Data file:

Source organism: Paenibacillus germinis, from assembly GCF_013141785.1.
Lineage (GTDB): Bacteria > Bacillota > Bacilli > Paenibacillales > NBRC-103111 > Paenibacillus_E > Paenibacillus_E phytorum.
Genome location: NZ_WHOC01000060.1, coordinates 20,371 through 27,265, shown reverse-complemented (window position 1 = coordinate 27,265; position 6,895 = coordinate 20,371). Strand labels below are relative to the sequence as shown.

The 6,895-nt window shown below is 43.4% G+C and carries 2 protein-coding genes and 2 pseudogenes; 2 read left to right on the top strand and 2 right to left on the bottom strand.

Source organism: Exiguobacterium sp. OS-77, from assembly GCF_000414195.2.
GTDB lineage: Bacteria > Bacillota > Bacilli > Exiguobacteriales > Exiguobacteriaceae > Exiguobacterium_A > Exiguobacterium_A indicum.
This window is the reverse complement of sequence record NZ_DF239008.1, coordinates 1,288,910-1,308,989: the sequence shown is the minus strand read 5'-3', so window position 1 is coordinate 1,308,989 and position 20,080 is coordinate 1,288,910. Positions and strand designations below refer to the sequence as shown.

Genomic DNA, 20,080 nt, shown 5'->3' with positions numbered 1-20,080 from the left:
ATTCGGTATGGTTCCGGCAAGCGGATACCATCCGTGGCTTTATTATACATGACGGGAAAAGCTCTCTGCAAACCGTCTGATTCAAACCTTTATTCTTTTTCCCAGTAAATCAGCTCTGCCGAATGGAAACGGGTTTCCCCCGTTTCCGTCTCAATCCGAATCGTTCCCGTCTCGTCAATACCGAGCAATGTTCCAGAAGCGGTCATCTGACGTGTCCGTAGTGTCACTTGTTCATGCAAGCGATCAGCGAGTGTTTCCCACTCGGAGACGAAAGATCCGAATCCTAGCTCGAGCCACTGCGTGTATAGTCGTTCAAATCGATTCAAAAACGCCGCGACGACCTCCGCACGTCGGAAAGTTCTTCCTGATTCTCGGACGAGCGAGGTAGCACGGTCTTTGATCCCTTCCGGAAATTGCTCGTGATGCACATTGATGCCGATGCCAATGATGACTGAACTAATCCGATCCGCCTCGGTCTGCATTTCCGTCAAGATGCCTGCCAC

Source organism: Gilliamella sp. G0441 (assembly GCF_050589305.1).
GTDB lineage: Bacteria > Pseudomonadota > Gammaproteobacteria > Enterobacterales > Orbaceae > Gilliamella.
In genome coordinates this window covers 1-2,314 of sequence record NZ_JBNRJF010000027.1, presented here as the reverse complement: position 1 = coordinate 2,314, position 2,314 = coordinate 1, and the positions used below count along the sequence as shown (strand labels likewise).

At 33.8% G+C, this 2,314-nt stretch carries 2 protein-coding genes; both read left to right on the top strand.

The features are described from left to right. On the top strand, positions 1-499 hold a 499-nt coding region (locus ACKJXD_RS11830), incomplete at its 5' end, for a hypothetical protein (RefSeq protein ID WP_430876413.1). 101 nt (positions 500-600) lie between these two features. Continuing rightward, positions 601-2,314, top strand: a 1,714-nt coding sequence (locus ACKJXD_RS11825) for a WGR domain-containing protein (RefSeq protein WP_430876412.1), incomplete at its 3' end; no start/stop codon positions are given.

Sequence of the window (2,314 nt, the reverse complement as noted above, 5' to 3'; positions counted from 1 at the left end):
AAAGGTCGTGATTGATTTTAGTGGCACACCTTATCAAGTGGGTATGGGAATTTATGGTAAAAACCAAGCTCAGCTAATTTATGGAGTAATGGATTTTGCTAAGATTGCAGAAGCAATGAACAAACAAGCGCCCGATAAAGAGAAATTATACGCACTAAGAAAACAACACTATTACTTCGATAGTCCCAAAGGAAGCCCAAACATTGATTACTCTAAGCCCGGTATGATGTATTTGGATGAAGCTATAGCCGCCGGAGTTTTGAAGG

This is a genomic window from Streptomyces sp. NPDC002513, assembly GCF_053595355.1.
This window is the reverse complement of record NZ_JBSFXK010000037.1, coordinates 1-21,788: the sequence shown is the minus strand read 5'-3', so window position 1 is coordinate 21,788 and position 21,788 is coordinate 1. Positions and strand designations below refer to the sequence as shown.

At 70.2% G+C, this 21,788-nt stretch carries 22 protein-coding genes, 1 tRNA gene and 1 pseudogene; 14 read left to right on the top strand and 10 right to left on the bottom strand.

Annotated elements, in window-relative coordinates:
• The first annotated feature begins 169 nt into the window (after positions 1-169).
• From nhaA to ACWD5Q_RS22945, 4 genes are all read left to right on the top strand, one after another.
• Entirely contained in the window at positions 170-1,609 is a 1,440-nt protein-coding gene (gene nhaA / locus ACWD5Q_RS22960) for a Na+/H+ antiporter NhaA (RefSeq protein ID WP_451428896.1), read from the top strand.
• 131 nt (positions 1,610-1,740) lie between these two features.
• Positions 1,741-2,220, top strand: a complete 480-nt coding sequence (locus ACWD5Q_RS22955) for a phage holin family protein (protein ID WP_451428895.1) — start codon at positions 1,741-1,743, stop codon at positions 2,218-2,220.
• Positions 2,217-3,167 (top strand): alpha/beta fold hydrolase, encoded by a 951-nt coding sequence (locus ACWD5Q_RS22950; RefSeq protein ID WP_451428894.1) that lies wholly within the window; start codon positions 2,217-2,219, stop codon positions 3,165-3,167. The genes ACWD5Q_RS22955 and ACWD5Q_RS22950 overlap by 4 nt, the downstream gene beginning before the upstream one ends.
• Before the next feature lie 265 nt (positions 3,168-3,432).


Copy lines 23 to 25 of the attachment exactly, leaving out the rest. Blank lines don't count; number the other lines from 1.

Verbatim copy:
• Entirely contained in the window at positions 170-1,609 is a 1,440-nt protein-coding gene (gene nhaA / locus ACWD5Q_RS22960) for a Na+/H+ antiporter NhaA (RefSeq protein ID WP_451428896.1), read from the top strand.
• 131 nt (positions 1,610-1,740) lie between these two features.
• Positions 1,741-2,220, top strand: a complete 480-nt coding sequence (locus ACWD5Q_RS22955) for a phage holin family protein (protein ID WP_451428895.1) — start codon at positions 1,741-1,743, stop codon at positions 2,218-2,220.